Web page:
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Competing with the Soviets

, 176 pages

15 halftones

January 2013



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Competing with the Soviets

Science, Technology, and the State in Cold War America

For most of the second half of the twentieth century, the United States and its allies competed with a hostile Soviet Union in almost every way imaginable except open military engagement. The Cold War placed two opposite conceptions of the good society before the uncommitted world and history itself, and science figured prominently in the picture. Competing with the Soviets offers a short, accessible introduction to the special role that science and technology played in maintaining state power during the Cold War, from the atomic bomb to the Human Genome Project.

The high-tech machinery of nuclear physics and the space race are at the center of this story, but Audra J. Wolfe also examines the surrogate battlefield of scientific achievement in such diverse fields as urban planning, biology, and economics; explains how defense-driven federal investments created vast laboratories and research programs; and shows how unfamiliar worries about national security and corrosive questions of loyalty crept into the supposedly objective scholarly enterprise.

Based on the assumption that scientists are participants in the culture in which they live, Competing with the Soviets looks beyond the debate about whether military influence distorted science in the Cold War. Scientists’ choices and opportunities have always been shaped by the ideological assumptions, political mandates, and social mores of their times. The idea that American science ever operated in a free zone outside of politics is, Wolfe argues, itself a legacy of the ideological Cold War that held up American science, and scientists, as beacons of freedom in contrast to their peers in the Soviet Union. Arranged chronologically and thematically, the book highlights how ideas about the appropriate relationships among science, scientists, and the state changed over time.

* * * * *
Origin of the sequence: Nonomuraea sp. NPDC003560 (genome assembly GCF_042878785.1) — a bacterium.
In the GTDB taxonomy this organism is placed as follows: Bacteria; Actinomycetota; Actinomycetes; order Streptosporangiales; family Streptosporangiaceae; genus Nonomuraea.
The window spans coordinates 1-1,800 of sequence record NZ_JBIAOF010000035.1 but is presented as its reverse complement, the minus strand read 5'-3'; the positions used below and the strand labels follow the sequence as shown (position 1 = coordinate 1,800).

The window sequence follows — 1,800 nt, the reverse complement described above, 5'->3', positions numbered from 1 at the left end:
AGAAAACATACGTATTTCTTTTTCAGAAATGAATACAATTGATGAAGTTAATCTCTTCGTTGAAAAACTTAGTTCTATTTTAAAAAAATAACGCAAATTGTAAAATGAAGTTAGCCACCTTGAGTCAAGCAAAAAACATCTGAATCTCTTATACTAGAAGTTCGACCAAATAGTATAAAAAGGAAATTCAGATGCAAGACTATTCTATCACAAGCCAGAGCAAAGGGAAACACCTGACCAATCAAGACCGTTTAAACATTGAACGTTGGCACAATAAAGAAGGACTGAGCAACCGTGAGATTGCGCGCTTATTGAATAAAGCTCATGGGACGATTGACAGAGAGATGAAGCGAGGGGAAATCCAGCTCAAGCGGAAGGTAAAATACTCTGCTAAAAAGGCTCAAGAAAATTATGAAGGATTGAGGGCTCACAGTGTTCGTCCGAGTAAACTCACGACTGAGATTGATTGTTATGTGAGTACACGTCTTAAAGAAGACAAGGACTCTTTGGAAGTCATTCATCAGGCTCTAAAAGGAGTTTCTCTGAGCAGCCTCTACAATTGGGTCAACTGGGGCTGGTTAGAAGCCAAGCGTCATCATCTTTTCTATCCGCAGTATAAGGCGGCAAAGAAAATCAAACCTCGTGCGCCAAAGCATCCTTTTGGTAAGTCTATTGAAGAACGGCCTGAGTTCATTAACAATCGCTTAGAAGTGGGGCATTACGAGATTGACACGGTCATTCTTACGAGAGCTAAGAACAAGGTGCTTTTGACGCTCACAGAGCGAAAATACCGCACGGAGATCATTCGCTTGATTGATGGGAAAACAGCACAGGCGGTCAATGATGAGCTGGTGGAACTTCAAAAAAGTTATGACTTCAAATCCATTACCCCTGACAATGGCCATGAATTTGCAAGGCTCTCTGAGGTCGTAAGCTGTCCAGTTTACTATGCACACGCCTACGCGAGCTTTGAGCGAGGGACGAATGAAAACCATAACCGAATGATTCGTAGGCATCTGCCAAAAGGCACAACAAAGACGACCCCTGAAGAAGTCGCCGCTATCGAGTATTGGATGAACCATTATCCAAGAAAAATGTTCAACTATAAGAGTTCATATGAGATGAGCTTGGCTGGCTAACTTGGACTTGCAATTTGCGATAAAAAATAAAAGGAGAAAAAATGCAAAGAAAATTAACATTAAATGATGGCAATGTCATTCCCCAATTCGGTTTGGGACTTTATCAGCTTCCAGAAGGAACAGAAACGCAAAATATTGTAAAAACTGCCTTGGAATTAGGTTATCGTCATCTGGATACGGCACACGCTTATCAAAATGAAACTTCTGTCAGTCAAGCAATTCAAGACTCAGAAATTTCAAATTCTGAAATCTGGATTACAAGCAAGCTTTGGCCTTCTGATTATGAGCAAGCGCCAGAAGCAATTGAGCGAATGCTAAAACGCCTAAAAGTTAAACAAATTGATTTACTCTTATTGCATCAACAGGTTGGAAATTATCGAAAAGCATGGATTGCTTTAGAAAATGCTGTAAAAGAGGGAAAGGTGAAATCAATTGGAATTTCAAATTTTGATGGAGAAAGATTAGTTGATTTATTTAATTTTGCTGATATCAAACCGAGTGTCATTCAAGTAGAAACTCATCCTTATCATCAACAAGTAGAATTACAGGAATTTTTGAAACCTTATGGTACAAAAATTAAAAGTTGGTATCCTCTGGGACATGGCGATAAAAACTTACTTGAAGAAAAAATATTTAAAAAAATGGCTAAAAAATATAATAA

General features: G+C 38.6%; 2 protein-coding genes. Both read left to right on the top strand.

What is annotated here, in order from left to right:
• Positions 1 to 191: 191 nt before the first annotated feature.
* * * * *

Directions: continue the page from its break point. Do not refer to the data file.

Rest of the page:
Audra J. Wolfe is a writer and editor based in Philadelphia.

"An impressive synthesis of a massive quantity of sources. Wolfe writes forcefully and clearly with occasional sparkles of wit, while managing to navigate a balanced course through some rather heated historiographical disputes. She succeeds brilliantly."

"Wolfe's book is the more traditional alternative to the case study: a synthetic overview. And it is a reminder of how valuable a clear, well-researched synthesis—one sophisticated, holistic take on all those little case studies—can be."

"A book that is particularly easy to read, and hence one that I strongly recommend to anyone with a burgeoning interest in the study of Cold War science."

" Competing with the Soviets is engaging, and its style of scholarship will intimidate no one. Despite being a synthesis of a huge range of events and sources, the book is slim and easily digested, and readers need no prerequisite science to evaluate the author’s ideas. Wolfe takes us from one constellation of promises to the next, showing how scientists tried—and quite often failed—to apply their world views to a multitude of society’s problems."

"Wolfe has done a marvelous job of X-raying the field, grounding the larger narrative with important case studies... The task ahead lies in challenging and enriching—with new topics and novel periodization—the settled framework for interpreting American science in the Cold War. For novice and expert alike, Wolfe’s beautifully presented guide is an excellent place to start."

"In Competing with the Soviets, Audra J. Wolfe provides an excellent overview of Cold War science. She accomplishes the difficult task of synthesizing a massive amount of both history and historiography into a highly readable arrative."

"Audra J. Wolfe's short and smart introduction to the history of Cold War science and technology, Competing with the Soviets... pulls together a tremendous number of secondary sources, folding the complexities of this period into a broad overview that takes the reader through many familiar, and some less familiar, topics."

"Competing with the Soviets is one of the few works of synthesis that actively creates creative and novel interpretations..."

"[Competing with the Soviets] is a perfect companion text for a variety of courses that examine the postwar world and a valuable source of information for professors putting together lectures on the Cold War... it is a definitive source for separating myth from reality in translating military projects into commercial products available for mass consumption."

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